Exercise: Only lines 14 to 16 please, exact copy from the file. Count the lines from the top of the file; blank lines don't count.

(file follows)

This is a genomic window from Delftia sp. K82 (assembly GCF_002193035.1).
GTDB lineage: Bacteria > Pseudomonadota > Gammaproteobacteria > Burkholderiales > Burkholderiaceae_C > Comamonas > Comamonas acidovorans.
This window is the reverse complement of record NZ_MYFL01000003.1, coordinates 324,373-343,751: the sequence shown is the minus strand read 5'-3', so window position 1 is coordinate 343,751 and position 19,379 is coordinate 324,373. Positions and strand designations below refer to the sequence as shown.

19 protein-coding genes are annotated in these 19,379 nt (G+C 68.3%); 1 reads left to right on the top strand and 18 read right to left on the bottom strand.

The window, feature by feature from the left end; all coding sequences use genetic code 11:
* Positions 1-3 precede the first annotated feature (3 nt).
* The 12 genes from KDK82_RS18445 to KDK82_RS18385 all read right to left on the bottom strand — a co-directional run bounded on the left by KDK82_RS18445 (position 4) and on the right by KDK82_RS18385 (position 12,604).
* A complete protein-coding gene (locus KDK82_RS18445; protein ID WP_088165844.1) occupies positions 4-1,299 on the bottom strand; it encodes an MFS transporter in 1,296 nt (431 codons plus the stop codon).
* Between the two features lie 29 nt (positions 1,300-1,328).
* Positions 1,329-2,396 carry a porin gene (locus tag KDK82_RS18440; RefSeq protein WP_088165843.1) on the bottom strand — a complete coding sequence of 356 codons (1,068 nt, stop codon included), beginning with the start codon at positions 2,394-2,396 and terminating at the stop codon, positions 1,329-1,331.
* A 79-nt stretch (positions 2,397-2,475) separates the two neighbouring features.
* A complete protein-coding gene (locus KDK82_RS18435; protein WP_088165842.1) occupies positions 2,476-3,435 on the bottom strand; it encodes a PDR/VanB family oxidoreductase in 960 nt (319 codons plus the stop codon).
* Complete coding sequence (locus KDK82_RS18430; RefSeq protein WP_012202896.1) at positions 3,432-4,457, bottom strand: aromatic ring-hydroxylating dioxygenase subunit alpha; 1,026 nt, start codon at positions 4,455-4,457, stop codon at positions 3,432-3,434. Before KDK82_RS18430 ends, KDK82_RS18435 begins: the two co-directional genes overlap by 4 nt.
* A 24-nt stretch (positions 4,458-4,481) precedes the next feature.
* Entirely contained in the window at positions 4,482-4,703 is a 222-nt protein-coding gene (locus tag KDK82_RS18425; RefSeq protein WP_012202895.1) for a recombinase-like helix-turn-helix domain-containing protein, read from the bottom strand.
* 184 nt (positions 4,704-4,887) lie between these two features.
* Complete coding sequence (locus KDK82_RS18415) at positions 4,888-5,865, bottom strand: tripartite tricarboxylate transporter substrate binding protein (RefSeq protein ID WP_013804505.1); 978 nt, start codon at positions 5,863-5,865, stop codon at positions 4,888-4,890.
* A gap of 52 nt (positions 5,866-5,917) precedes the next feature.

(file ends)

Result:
* A 24-nt stretch (positions 4,458-4,481) precedes the next feature.
* Entirely contained in the window at positions 4,482-4,703 is a 222-nt protein-coding gene (locus tag KDK82_RS18425; RefSeq protein WP_012202895.1) for a recombinase-like helix-turn-helix domain-containing protein, read from the bottom strand.
* 184 nt (positions 4,704-4,887) lie between these two features.